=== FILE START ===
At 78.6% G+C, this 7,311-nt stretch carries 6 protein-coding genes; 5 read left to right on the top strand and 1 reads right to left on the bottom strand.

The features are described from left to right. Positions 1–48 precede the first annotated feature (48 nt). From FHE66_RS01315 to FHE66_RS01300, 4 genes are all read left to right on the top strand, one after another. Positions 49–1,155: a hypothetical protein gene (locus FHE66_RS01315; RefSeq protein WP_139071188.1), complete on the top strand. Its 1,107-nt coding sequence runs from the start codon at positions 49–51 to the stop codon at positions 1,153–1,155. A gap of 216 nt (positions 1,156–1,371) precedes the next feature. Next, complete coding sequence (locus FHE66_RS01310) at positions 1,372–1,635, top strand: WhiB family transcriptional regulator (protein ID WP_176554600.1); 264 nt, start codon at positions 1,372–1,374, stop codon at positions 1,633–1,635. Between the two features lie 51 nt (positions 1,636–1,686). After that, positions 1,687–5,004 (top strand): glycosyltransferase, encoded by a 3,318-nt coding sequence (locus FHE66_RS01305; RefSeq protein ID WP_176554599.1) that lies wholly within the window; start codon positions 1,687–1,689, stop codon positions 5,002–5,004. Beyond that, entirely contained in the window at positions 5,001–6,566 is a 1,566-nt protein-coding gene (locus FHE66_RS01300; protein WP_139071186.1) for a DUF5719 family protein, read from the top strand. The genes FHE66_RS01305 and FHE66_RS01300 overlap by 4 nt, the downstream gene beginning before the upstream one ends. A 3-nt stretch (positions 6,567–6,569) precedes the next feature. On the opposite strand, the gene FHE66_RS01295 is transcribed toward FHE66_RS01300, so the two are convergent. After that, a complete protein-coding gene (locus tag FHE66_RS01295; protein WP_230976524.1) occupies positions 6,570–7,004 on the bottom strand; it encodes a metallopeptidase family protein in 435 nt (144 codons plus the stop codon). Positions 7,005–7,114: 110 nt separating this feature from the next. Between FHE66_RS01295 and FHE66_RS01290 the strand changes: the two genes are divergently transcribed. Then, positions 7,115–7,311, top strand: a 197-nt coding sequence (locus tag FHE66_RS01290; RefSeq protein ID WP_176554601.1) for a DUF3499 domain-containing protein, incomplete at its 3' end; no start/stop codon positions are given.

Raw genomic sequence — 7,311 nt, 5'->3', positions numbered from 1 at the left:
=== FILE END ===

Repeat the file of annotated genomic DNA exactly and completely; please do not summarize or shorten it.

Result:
At 78.6% G+C, this 7,311-nt stretch carries 6 protein-coding genes; 5 read left to right on the top strand and 1 reads right to left on the bottom strand.

The features are described from left to right. Positions 1–48 precede the first annotated feature (48 nt). From FHE66_RS01315 to FHE66_RS01300, 4 genes are all read left to right on the top strand, one after another. Positions 49–1,155: a hypothetical protein gene (locus FHE66_RS01315; RefSeq protein WP_139071188.1), complete on the top strand. Its 1,107-nt coding sequence runs from the start codon at positions 49–51 to the stop codon at positions 1,153–1,155. A gap of 216 nt (positions 1,156–1,371) precedes the next feature. Next, complete coding sequence (locus FHE66_RS01310) at positions 1,372–1,635, top strand: WhiB family transcriptional regulator (protein ID WP_176554600.1); 264 nt, start codon at positions 1,372–1,374, stop codon at positions 1,633–1,635. Between the two features lie 51 nt (positions 1,636–1,686). After that, positions 1,687–5,004 (top strand): glycosyltransferase, encoded by a 3,318-nt coding sequence (locus FHE66_RS01305; RefSeq protein ID WP_176554599.1) that lies wholly within the window; start codon positions 1,687–1,689, stop codon positions 5,002–5,004. Beyond that, entirely contained in the window at positions 5,001–6,566 is a 1,566-nt protein-coding gene (locus FHE66_RS01300; protein WP_139071186.1) for a DUF5719 family protein, read from the top strand. The genes FHE66_RS01305 and FHE66_RS01300 overlap by 4 nt, the downstream gene beginning before the upstream one ends. A 3-nt stretch (positions 6,567–6,569) precedes the next feature. On the opposite strand, the gene FHE66_RS01295 is transcribed toward FHE66_RS01300, so the two are convergent. After that, a complete protein-coding gene (locus tag FHE66_RS01295; protein WP_230976524.1) occupies positions 6,570–7,004 on the bottom strand; it encodes a metallopeptidase family protein in 435 nt (144 codons plus the stop codon). Positions 7,005–7,114: 110 nt separating this feature from the next. Between FHE66_RS01295 and FHE66_RS01290 the strand changes: the two genes are divergently transcribed. Then, positions 7,115–7,311, top strand: a 197-nt coding sequence (locus tag FHE66_RS01290; RefSeq protein ID WP_176554601.1) for a DUF3499 domain-containing protein, incomplete at its 3' end; no start/stop codon positions are given.

Raw genomic sequence — 7,311 nt, 5'->3', positions numbered from 1 at the left: